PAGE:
CLEVELAND (WJW) — Pediatricians in Northeast Ohio are noticing a rise in Respiratory Syncytial Virus (RSV) cases.
RSV typically affects children, but older adults and the elderly can also have a fairly significant course. Doctors say the virus impacts the lower respiratory tract and causes cold-like symptoms.
“Usually it results in an infection that results in some coughing, wheezing and shortness of breath,” said Dr. John Carl, chair of Pediatric Pulmonary Medicine at Cleveland Clinic Children’s.
According to Dr. Carl, RSV infections usually occur during the fall and winter, which means, the couple dozen cases diagnosed recently in Northeast Ohio are certainly atypical.
But how do you know if your child’s illness is something more severe?
“If your child has runny nose or stuffy nose, ongoing cough or fever, and certainly any developing respiratory distress … that is, nostrils flaring, sucking in with their muscles on top of their collarbone or between their ribs. Those are things that would indicate this is not just a common cold,” said Dr. Carl.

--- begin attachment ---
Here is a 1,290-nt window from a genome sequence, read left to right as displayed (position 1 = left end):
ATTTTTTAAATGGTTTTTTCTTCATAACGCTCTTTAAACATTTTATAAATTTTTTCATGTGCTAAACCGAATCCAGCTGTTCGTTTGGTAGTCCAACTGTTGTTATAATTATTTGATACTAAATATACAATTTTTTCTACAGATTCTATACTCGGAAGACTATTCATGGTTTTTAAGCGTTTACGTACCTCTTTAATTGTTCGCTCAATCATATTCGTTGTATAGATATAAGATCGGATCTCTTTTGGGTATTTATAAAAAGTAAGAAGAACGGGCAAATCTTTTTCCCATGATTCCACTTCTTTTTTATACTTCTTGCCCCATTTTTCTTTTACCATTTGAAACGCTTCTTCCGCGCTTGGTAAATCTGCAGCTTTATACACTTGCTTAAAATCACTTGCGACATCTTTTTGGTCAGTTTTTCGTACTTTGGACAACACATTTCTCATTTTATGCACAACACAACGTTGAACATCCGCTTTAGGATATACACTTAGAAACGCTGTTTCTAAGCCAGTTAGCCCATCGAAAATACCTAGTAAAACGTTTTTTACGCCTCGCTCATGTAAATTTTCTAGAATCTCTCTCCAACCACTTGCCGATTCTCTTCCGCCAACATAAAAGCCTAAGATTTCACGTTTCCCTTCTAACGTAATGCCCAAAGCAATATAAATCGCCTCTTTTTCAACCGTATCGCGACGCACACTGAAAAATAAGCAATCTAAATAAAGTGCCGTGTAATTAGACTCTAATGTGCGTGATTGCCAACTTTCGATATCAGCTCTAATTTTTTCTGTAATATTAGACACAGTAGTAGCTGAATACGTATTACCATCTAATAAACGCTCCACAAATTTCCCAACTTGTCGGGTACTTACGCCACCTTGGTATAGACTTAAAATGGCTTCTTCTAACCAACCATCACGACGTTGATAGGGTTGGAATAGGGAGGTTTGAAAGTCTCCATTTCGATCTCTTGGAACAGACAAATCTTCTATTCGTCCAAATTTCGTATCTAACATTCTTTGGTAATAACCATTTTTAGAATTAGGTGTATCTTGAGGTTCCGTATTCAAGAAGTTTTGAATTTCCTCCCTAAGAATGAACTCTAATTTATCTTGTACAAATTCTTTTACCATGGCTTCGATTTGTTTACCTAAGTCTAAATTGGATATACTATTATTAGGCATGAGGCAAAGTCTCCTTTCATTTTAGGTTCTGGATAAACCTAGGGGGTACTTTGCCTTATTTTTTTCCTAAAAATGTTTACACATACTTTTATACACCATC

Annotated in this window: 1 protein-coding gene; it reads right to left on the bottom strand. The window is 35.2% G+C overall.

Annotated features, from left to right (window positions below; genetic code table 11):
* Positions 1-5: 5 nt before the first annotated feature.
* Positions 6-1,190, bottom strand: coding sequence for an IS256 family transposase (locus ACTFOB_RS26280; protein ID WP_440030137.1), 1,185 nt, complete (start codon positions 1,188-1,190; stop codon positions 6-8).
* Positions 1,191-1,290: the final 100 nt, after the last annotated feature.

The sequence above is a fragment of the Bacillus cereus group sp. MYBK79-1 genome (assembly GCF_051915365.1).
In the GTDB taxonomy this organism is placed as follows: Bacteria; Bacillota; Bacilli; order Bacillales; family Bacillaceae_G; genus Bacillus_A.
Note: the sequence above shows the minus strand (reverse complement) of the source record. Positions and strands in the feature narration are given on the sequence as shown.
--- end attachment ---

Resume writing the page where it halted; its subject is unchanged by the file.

RSV is primarily spread through respiratory droplets when a person coughs or sneezes and direct contact with a contaminated surface.
If that sounds familiar, Dr. Carl says, yes, RSV and COVID-19 do have quite a bit of overlap in terms of how they spread and initial symptoms. In a typical season, Dr. Carl says nearly 60,000 kids under of the age of 5 are hospitalized nationwide with an RSV infection.
“We did not see the big groundswell in winter that we typically see, largely because most of the school-aged kids were social distancing, masking, and doing really vigorous handwashing because of COVID,” said Dr. Carl.
This summer, Dr. Carl says, keep those good hygiene practices we re-learned during the pandemic in place.
His other advice? Don’t forget, COVID-19 is still here.
“We only have less than a 50% immunization rate for COVID in the state of Ohio for those over 12,” he said. “So there’s still a lot of, particularly with the Delta variant being out there, there is certainly a reason to continue masking in large public gatherings because we don’t know who’s been immunized and who’s not.”